The American Red Cross shelters, feeds and provides emotional support to victims of disasters; supplies about 40 percent of the nation’s blood; teaches skills that save lives; provides international humanitarian aid; and supports military members and their families. The Red Cross is a not-for-profit organization that depends on volunteers and the generosity of the American public to perform its mission. For more information, please visit redcross.org or visit us on Twitter at @NEWRedCross

American Red Cross Survey Finds People Unclear about How to Stay Safe in the Water

Most families plan to swim in areas without lifeguards this summer, but
lack basic water safety knowledge

(June 13, 2013) — Even though nearly two-thirds of families with small children plan on swimming in areas without lifeguards this summer, many people don’t know the right thing to do in water emergencies or how to keep their loved ones safe in the water, according to a new American Red Cross poll.

“People tend to spend more time in and around the water during the summer, so now is a great to review water safety precautions so you know what to do to stay safe,” said Patty Flowers, Regional Chapter Executive.

The Red Cross poll found 63 percent of families with children plan on swimming in an area without a lifeguard this summer. However, nearly half of those polled had never taken swimming lessons, with African-Americans (32 percent) less likely to have received formal training.

Nearly half of Americans say they have had an experience where they were afraid they would drown, according to the findings. Hispanics reported a higher percentage (66%) of having such an experience over Whites (46%). Overall, four in 10 (41%) say they know someone who was in danger of drowning, which is an increase of 16 percentage points from a similar 2009 Red Cross survey.

Two thirds (67%) of those asked mistakenly believe that putting inflatable arm bands, or “water wings,” on children is enough to keep them safe when an adult is not nearby. These are not lifesaving devices, and children and weak/inexperienced swimmers should wear U.S. Coast Guard-approved life jackets while remaining under constant adult supervision.

The survey findings show that people mistakenly believe some steps such as having a swimming buddy or flotation device will keep them safe. For example, while the Red Cross recommends that people always swim with a buddy in designated swimming areas supervised by lifeguards, buddies alone are not enough to keep swimmers safe.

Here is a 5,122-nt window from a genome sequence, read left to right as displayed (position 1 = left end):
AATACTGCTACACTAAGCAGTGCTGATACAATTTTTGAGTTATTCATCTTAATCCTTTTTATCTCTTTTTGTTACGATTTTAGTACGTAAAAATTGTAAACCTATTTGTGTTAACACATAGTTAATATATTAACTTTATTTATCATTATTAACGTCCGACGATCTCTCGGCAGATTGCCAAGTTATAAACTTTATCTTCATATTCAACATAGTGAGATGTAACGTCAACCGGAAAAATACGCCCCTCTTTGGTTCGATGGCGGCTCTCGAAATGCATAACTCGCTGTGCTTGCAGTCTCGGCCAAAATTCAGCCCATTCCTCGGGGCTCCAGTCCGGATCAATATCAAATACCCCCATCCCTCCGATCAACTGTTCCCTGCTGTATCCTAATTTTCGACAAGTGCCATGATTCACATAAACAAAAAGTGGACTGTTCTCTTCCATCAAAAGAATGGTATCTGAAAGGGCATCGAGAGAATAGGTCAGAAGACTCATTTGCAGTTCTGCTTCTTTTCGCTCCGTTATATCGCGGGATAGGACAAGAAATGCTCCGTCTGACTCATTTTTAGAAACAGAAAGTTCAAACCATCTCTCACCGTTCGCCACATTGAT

Another concerning finding in the 2013 Red Cross survey was that most of those polled were unsure of the right steps to take when someone appears to be in distress in the water: More than nine in 10 (93%) people were unable to identify the correct order of actions to take to help a swimmer who may be in danger of drowning.

“The correct steps to take when you see a swimmer who needs help is to shout for help, reach or throw the person a rescue or flotation device and tell them to grab it; then call 9-1-1 if needed,” Flowers said. “People think that if a person isn’t calling out for help that they must be ok. However, they are likely using all their energy to just try to stay above water.”

“People think they should enter the water to save someone, but often this endangers the life of the rescuer,” she added.

 Other signs of a swimmer in trouble include:

  • Treading water and waving an arm
  • Doggie paddling with no forward progress
  • Hanging onto a safety line
  • Floating on their back and waving their arms
  • Arms extended side or front, pressing down for support, but making no forward progress
  • Positioned vertically in the water, but not kicking legs
  • Underwater for more than 30 seconds
  • Floating at surface, face-down, for more than 30 seconds

Red Cross swimming lessons help people develop skills and water safety behaviors that help people be more comfortable and safe when they are in, on and around the water. The Red Cross encourages all household members to enroll in age-appropriate water orientation and Learn-to-Swim programs. To find classes for your family, contact your local aquatic facility and ask for American Red Cross swimming programs.

An infographic highlighting survey results has been developed. People can find additional water safety information at redcross.org/watersafetytips.

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Survey details: Telephone survey of 1,011 U.S. Adults 18 years and older on April 11-14, 2013 conducted in ORC International’s CARAVAN® survey using a landline-cell dual-frame sampling design.  Margin of error is +/- 3.1 percentage points at the 95% confidence level. For comparison, this report includes findings from a 2009 Water Safety Poll–Telephone survey of  1,002 U.S. Adults 18 years and older on March 20-23, 2009 conducted by ORC International’s CARAVAN®. Margin of error is +/- 3.1 percent at the 95% confidence level.

 

About the American Red Cross:
The American Red Cross shelters, feeds and provides emotional support to victims of disasters; supplies about 40 percent of the nation’s blood; teaches skills that save lives; provides international humanitarian aid; and supports military members and their families. The Red Cross is a not-for-profit organization that depends on volunteers and the generosity of the American public to perform its mission. For more information, please visit redcross.org or join our blog at blog.redcross.org.